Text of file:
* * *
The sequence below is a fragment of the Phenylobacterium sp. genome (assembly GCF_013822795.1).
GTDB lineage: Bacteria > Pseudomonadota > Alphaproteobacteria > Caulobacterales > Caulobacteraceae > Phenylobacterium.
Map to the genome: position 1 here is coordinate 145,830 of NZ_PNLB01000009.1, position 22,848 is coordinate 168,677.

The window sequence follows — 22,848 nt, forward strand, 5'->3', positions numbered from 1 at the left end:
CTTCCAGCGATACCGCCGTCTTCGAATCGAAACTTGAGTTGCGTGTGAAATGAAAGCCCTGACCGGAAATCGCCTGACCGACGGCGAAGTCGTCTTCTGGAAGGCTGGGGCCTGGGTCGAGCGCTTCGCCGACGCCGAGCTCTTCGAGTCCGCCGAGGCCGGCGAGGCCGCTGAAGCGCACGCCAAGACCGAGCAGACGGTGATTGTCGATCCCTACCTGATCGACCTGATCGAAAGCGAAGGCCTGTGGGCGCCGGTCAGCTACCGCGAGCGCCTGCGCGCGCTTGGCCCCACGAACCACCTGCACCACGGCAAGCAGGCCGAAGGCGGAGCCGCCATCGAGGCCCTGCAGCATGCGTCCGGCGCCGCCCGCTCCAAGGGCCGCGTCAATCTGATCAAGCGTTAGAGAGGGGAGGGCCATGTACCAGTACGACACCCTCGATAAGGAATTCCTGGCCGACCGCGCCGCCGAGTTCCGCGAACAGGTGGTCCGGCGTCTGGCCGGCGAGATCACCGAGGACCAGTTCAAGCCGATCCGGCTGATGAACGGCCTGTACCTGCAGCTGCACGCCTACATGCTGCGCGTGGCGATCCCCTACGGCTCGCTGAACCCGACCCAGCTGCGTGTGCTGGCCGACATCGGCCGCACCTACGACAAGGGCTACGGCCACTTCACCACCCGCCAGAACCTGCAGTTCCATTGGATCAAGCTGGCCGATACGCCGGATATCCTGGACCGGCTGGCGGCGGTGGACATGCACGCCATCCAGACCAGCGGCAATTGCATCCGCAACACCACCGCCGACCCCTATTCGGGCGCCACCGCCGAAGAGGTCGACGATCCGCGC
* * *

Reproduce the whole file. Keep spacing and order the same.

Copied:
The sequence below is a fragment of the Phenylobacterium sp. genome (assembly GCF_013822795.1).
GTDB lineage: Bacteria > Pseudomonadota > Alphaproteobacteria > Caulobacterales > Caulobacteraceae > Phenylobacterium.
Map to the genome: position 1 here is coordinate 145,830 of NZ_PNLB01000009.1, position 22,848 is coordinate 168,677.

The window sequence follows — 22,848 nt, forward strand, 5'->3', positions numbered from 1 at the left end:
CTTCCAGCGATACCGCCGTCTTCGAATCGAAACTTGAGTTGCGTGTGAAATGAAAGCCCTGACCGGAAATCGCCTGACCGACGGCGAAGTCGTCTTCTGGAAGGCTGGGGCCTGGGTCGAGCGCTTCGCCGACGCCGAGCTCTTCGAGTCCGCCGAGGCCGGCGAGGCCGCTGAAGCGCACGCCAAGACCGAGCAGACGGTGATTGTCGATCCCTACCTGATCGACCTGATCGAAAGCGAAGGCCTGTGGGCGCCGGTCAGCTACCGCGAGCGCCTGCGCGCGCTTGGCCCCACGAACCACCTGCACCACGGCAAGCAGGCCGAAGGCGGAGCCGCCATCGAGGCCCTGCAGCATGCGTCCGGCGCCGCCCGCTCCAAGGGCCGCGTCAATCTGATCAAGCGTTAGAGAGGGGAGGGCCATGTACCAGTACGACACCCTCGATAAGGAATTCCTGGCCGACCGCGCCGCCGAGTTCCGCGAACAGGTGGTCCGGCGTCTGGCCGGCGAGATCACCGAGGACCAGTTCAAGCCGATCCGGCTGATGAACGGCCTGTACCTGCAGCTGCACGCCTACATGCTGCGCGTGGCGATCCCCTACGGCTCGCTGAACCCGACCCAGCTGCGTGTGCTGGCCGACATCGGCCGCACCTACGACAAGGGCTACGGCCACTTCACCACCCGCCAGAACCTGCAGTTCCATTGGATCAAGCTGGCCGATACGCCGGATATCCTGGACCGGCTGGCGGCGGTGGACATGCACGCCATCCAGACCAGCGGCAATTGCATCCGCAACACCACCGCCGACCCCTATTCGGGCGCCACCGCCGAAGAGGTCGACGATCCGCGC